Rep. Alexandria Ocasio-Cortez (D-NY) on Wednesday grilled Facebook VP David Marcus during the second day of congressional hearings investigating the social network’s intention to create a digital currency dubbed Libra.
In June, Facebook announced that it would create a worldwide cryptocurrency, drawing backlash from a range of international lawmakers, including President Donald Trump. Marcus, CEO of the Facebook subsidiary Calibra, will oversee the company’s efforts to create a cryptocurrency. He testified before the House Committee on Financial Services Wednesday.
Ocasio-Cortez honed in on a remark Marcus made Tuesday in response to questions from the Senate Banking Committee.
“You said yesterday you would be comfortable taking 100 percent of your pay in Libra. We have a term for taking your pay in corporate controlled currency in this country,” she said. “Are you familiar with the term?” Marcus said he was not.
“It’s called ‘scrip,’” she said, referring to the corporate practice of issuing a specific currency to pay employees and then and subsequently price-gouging their employees at company stores. “Do you think there’s a risk in taking your pay this way?”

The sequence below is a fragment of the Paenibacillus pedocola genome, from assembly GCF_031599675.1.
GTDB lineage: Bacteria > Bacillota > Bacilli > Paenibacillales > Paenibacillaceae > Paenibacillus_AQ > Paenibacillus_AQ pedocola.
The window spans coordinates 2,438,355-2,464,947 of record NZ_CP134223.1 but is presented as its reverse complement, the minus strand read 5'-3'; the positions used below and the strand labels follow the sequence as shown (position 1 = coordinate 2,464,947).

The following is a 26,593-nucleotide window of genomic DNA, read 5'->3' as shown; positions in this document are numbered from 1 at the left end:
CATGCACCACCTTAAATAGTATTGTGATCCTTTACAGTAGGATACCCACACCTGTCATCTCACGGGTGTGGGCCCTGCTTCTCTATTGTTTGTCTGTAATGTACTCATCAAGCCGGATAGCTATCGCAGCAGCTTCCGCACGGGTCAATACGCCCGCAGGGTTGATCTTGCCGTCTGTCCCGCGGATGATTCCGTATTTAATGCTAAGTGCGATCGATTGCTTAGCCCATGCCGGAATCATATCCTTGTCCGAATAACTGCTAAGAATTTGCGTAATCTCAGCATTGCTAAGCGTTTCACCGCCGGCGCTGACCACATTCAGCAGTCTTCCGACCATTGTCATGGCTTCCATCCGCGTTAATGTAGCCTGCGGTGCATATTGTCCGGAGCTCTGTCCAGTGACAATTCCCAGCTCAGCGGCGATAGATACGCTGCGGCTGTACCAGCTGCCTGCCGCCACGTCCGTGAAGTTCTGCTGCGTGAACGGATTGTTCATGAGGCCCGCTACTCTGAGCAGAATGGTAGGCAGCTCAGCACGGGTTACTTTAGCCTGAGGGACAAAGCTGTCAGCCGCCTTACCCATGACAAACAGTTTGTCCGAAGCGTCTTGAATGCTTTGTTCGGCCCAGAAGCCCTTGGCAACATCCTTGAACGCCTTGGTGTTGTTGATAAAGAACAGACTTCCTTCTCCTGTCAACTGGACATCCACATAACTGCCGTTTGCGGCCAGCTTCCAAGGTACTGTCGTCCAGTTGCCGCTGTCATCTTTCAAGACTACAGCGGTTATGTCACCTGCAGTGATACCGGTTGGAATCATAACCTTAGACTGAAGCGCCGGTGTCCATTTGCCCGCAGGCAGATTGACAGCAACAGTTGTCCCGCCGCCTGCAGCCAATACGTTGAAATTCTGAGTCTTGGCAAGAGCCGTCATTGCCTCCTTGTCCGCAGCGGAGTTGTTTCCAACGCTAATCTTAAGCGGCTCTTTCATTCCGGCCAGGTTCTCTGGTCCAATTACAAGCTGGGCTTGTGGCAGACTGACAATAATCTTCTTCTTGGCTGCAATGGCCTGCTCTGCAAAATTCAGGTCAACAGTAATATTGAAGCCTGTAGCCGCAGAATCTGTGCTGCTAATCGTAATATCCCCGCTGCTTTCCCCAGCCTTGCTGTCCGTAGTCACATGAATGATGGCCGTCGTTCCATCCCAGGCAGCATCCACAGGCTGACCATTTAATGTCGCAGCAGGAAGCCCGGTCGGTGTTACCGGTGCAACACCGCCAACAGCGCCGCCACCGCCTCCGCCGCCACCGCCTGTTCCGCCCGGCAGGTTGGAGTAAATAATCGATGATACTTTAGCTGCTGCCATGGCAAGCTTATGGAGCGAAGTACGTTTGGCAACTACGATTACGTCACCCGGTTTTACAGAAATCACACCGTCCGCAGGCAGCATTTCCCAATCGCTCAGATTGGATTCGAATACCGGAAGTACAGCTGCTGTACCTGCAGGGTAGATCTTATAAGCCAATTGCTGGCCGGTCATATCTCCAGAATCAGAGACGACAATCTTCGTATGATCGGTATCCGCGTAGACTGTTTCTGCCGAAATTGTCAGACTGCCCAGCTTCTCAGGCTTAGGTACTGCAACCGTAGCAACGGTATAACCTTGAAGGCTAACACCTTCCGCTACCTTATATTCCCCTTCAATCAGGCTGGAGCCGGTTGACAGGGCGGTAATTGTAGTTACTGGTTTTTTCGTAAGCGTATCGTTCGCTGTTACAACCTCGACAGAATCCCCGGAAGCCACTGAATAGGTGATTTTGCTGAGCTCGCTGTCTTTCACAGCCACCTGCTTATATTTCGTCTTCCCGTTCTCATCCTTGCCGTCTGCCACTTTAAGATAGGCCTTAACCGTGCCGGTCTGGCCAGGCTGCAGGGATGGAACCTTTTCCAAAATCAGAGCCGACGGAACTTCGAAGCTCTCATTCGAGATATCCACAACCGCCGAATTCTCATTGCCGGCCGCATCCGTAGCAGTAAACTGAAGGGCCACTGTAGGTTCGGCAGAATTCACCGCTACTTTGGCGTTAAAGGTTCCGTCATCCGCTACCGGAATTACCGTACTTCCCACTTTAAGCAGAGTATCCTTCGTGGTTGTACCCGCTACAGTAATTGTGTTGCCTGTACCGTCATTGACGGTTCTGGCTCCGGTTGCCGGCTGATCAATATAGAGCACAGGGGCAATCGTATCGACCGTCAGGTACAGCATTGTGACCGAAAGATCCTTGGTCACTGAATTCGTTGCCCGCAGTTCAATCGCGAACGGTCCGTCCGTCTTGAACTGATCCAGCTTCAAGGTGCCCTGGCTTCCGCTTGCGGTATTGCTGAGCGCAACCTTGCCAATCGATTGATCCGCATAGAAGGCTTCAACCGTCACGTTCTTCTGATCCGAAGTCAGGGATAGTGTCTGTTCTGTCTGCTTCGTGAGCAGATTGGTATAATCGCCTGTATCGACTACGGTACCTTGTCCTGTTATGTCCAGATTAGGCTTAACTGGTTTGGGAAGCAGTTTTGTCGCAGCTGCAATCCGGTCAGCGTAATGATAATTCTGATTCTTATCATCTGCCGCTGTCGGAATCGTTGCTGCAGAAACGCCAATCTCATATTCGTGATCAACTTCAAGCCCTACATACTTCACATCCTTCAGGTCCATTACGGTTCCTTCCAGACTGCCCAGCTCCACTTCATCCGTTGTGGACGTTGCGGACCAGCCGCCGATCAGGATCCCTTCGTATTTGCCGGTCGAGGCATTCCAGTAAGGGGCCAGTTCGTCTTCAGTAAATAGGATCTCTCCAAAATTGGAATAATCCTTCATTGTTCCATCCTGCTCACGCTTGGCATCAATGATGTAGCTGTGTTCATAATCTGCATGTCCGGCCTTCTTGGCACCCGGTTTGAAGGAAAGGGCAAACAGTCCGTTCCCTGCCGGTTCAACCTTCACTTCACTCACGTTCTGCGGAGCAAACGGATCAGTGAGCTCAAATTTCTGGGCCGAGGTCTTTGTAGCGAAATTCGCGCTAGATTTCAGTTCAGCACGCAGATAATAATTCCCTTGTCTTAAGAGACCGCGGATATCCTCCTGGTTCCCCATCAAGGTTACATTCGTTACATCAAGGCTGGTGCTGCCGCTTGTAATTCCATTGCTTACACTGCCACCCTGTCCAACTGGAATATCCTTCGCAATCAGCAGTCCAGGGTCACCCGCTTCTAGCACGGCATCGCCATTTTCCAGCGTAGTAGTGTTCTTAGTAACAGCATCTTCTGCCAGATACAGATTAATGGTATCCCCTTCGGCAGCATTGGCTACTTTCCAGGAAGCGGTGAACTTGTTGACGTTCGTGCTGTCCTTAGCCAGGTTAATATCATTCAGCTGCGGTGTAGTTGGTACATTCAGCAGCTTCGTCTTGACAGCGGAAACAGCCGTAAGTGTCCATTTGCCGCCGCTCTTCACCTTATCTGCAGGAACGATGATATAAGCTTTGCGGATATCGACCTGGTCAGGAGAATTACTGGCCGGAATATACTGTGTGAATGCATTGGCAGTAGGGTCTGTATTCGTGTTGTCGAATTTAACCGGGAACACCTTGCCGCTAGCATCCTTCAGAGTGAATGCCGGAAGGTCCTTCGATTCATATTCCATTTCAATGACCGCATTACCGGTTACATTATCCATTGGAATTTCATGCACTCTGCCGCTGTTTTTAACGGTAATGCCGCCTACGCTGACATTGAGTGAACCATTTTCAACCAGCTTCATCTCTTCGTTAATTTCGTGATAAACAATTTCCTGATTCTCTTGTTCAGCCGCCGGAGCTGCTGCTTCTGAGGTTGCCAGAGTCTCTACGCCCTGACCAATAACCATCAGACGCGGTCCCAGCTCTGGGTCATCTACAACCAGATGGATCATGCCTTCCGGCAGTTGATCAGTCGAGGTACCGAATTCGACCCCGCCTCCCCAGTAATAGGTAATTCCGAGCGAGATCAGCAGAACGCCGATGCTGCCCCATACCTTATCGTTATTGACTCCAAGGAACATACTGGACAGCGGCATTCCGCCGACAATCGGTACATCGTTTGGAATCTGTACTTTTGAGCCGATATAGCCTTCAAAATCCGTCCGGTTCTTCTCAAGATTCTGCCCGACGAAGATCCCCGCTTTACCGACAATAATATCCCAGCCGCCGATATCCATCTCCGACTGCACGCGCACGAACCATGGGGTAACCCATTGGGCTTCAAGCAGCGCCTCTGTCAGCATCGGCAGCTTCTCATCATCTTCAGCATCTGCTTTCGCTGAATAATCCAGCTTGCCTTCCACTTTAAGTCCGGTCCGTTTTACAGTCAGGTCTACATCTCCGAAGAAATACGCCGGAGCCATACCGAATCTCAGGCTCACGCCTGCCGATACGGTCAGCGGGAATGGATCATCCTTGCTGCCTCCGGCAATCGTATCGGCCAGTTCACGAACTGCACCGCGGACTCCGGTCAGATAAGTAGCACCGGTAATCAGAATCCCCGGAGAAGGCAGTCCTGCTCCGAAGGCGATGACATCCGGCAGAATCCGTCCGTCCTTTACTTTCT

Marcus did not answer the question; Ocasio-Cortez’s allotted time had expired.
Update: A Facebook representative reached out to The Daily Beast to say that the company has no plans to offer salaries in Libra at this time.
The New York congresswoman also questioned the oversight of the cryptocurrency, pointing out that the 28 companies in the governing Libra Association (Facebook says there will eventually be 100) were chosen by Facebook rather than voters. Other lawmakers later continued her line of questioning to press Facebook on why it did not intend to include voting users in the Libra Association and how companies were chosen.
“We are discussing a currency controlled by a non-democratically-elected board of largely massive corporations,” she said. “Do you believe currency is a public good?”
“We believe sovereign currencies are sovereign,” Marcus answered. “We do not intend to challenge them.”
She returned: “Should Libra be a public good?”
Marcus deflected: “We will work with regulators.”
“I’ll take that as a no,” she said.
“It is not for me to decide,” Marcus responded.
Ocasio-Cortez and Facebook did not immediately respond to request for comment on the exchange.